Opinion: When are we going to face up to the hard facts about expansion?

Stock Image.
Stock Image.

John Heney

What a challenging farming year we are having. At this stage it looks as if Mother Nature is prepared to throw her full box of tricks at us in 2018.

We started the year with an extended cold period of no growth and now we're right back there again, this time drought being the problem.

So where do we go from here? On my farm grass is drying out quickly but things could be a lot worse. I still have a number of paddocks available and my aftergrass is just about ready for grazing.

The decision I must now take is when do I put cattle onto this aftergrass; should I go ahead right away or should I wait a while longer?

Because of the amazing growth in May and June I have a slight build up of grass which my cattle are currently grazing and appear to be doing well on.

However, in spite of this I am becoming increasingly concerned about the current dry spell as past experience strongly suggests that dry summers do not suit my farm and usually results in reduced kill-out weights at the end of the year.

For me it's a very fluid situation, even though you set out a plan for your farm for the year it still needs to be tweaked on a daily basis. At least that's my experience of grass management over the years.

Beef 2018

Confused and totally overwhelmed would best describe how I felt as I left the recent Teagasc beef extravaganza in Grange

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First of all I must heartily congratulate Teagasc on the excellent way in which they staged the event.

We all know that most beef farmers like to put on a good show and Teagasc certainly did not let the side down. Even so, with so much going on I must confess that I found it very difficult to take it all in.

Looking around the massive display put on by Teagasc on their Grange site you could be forgiven for thinking that we were dealing with a hugely successful sector of not alone farming but of our overall economy.

It certainly did not give the impression that it was dealing with a beef sector in deep crisis.

This puzzled me intensely until eventually the penny dropped.

Despite the fact that farmers at the 'coalface' of the industry earn very little, the value of beef and beef related exports to the Irish economy was a whopping €3.8bn last year - then it all started to make sense to me.

It also went a long way to explain why there was so much emphasis, some might say to the point of overkill, on expansion and increased production with very little hard facts in relation to actual extra income for farmers.

A schoolboy could tell you that increases in gross output have little relationship to actual income earned.

Also there is no point in claiming that you doubled or trebled you income if the income figure you started off with was little or nothing.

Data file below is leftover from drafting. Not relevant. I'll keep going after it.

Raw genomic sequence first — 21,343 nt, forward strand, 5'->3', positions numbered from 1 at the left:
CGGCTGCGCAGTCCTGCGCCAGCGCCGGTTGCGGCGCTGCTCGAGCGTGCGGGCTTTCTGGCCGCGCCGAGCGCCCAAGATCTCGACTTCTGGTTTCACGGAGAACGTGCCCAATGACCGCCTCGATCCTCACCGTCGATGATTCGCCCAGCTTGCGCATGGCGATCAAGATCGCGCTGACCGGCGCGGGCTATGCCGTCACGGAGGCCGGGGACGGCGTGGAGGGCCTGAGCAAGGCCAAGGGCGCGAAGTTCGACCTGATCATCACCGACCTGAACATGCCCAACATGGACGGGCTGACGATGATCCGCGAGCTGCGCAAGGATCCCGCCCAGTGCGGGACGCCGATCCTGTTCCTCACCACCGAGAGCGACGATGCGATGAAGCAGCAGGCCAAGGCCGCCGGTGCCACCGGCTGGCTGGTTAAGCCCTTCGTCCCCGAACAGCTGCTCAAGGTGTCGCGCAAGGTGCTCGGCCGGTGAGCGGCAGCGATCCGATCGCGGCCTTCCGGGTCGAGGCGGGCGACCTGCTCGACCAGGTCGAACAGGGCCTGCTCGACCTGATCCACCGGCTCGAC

My concerns were in no way diminished when I noticed that figures on one stand showed that a beef farmer could in more extreme cases expect to spend up to €1,500 per acre to develop his or her land in order to achieve the sort of production figures mooted that day.

Where an ordinary cattle farmer is going to get that sort of money is a mystery to me and that's before the extra cost of stock and housing are taken into account.

One thing which cattle farming really teaches you about money is: be very careful how you spend it.

As a producer in what in now referred to as an 'all grass' system I was particularly interested in the 'On Farm Influences on the Eating Quality of Beef' stand.

What immediately jumped out at me was the finding that "at a similar fatness, (there was) little influence of breeding type or gender of the animal on attributes such as tenderness and flavour."

This would appear to support my own findings but would of course find little favour in more elite cattle circles.

All those involved in Teagasc must be complemented for such research, and indeed, all the other valuable work they are currently undertaking in relation to beef production and farm management.


Of course a dramatic increase in output must come at some cost to the environment. There were many examples of remedial efforts for water quality and soil composition on display in Grange, but I was disappointed not to find any stand which dealt with the broader issue of biodiversity and modern farming in any meaningful way.

When old pastures are sprayed-off for reseeding it results in a total wipeout of existing ecosystems including millions of plants insects and invertebrate species.

Ignoring these 'inconvenients truths' certainly won't make them go away.

Finally, and perhaps it's just me, in relation to ongoing farm development policies and even our current weather difficulties I have noticed a growing tendency amongst some farming 'experts' to speak down to us and lecture us as if we were little more than a crowd of imbeciles.

I feel it's worth reiterating that as farmers we take great pride in our chosen profession and we are also very proud of the deep understanding of our farms and the natural environment which was passed on to us by previous generations.

Large attendances at farming events such as Grange 2018 also show that we are continually seeking new ways to improve our knowledge.

In a world where it appears that everything is now judged by its monetary value could the fact that we chose to devote our lives to an industry which returns such low incomes be the reason why some of these 'experts' now feel justified in addressing us in such a dismissive manner?

John Heney farms in Kilfeackle, Co Tipperary

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